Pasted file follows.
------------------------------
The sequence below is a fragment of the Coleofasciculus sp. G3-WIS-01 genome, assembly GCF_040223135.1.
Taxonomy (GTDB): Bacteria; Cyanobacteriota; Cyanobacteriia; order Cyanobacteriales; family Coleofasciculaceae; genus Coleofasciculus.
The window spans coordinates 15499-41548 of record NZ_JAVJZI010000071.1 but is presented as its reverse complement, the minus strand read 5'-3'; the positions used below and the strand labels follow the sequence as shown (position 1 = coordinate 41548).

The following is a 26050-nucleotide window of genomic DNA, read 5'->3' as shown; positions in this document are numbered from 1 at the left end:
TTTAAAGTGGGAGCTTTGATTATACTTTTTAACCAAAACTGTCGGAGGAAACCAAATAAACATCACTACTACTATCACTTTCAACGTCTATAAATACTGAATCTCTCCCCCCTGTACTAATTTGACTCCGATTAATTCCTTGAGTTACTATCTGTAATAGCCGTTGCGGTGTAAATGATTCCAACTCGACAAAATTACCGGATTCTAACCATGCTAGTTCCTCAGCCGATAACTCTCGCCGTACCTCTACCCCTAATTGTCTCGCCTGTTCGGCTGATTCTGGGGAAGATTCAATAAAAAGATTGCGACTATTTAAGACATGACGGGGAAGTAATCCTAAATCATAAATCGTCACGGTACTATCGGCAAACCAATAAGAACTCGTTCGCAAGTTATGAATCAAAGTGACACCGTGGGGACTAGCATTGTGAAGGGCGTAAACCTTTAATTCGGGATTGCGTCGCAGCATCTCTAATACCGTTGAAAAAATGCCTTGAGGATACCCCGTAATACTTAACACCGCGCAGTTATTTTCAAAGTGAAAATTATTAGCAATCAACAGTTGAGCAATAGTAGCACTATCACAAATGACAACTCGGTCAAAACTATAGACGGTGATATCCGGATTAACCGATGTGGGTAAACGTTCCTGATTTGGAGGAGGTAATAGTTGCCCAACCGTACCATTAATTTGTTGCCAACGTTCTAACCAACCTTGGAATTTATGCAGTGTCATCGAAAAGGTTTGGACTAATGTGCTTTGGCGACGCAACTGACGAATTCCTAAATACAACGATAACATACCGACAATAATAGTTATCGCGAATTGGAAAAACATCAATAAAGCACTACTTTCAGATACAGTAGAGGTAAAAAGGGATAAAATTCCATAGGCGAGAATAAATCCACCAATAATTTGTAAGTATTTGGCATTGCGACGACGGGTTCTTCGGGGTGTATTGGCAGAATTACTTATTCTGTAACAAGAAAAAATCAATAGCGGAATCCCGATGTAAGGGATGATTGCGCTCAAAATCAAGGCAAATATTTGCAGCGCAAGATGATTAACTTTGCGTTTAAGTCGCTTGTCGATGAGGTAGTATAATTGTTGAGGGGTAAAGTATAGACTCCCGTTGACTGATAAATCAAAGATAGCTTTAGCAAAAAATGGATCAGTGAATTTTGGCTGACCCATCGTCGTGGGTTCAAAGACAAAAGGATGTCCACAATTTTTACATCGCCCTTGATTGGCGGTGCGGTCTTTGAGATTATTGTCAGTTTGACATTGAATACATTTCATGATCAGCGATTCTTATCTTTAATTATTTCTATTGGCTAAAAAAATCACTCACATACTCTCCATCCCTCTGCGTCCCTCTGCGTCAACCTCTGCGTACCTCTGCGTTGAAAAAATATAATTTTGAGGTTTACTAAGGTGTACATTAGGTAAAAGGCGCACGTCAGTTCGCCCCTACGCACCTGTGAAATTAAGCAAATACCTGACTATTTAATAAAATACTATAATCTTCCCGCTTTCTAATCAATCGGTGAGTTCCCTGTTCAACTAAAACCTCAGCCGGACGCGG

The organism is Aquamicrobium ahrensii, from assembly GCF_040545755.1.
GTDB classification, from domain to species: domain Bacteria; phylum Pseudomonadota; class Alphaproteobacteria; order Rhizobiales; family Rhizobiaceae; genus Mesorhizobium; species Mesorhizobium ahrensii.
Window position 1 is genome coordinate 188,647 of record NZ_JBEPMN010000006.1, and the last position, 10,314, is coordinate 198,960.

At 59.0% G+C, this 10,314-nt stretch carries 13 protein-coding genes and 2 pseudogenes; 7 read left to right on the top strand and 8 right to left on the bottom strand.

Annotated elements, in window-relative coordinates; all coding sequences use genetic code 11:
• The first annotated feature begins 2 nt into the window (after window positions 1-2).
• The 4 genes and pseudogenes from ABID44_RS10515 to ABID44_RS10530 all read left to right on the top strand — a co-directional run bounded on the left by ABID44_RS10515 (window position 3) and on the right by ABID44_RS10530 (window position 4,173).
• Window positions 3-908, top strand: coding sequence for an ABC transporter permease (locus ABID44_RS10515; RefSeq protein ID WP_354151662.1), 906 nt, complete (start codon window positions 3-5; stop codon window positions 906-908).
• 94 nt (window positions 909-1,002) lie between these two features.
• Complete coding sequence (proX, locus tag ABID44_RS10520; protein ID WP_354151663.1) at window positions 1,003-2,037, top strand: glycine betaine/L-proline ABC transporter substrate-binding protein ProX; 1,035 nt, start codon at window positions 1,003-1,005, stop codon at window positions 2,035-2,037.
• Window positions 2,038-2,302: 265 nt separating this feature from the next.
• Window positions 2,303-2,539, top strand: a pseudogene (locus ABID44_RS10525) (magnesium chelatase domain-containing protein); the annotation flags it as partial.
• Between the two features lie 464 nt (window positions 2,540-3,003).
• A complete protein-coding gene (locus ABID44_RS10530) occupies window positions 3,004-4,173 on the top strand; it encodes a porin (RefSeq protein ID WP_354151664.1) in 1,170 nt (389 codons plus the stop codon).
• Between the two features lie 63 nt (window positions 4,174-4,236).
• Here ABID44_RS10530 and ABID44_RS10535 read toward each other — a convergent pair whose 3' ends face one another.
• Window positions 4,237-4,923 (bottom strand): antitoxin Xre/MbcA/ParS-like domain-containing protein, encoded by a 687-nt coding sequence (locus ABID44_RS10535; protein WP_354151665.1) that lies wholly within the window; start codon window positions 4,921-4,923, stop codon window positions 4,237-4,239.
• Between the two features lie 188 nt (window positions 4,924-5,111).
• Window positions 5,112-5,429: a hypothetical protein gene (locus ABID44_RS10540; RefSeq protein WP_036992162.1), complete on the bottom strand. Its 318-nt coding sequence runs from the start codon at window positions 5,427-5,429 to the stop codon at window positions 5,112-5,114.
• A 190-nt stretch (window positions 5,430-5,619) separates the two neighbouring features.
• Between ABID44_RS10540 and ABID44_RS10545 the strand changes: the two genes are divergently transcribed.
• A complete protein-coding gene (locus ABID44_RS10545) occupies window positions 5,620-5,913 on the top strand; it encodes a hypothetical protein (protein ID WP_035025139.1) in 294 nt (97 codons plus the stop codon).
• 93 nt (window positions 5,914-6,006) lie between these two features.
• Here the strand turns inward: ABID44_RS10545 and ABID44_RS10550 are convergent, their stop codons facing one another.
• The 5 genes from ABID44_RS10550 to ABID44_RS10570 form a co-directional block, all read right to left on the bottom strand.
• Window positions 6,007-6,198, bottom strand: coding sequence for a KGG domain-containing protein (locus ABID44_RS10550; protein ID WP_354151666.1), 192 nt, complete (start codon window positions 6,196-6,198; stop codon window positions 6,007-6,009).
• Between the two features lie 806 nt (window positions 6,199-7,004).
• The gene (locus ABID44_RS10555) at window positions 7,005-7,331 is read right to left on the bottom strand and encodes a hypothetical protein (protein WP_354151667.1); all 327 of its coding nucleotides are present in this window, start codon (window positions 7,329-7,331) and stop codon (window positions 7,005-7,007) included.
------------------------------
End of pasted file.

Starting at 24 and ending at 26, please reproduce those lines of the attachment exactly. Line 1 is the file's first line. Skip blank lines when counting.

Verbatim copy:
• Window positions 5,112-5,429: a hypothetical protein gene (locus ABID44_RS10540; RefSeq protein WP_036992162.1), complete on the bottom strand. Its 318-nt coding sequence runs from the start codon at window positions 5,427-5,429 to the stop codon at window positions 5,112-5,114.
• A 190-nt stretch (window positions 5,430-5,619) separates the two neighbouring features.
• Between ABID44_RS10540 and ABID44_RS10545 the strand changes: the two genes are divergently transcribed.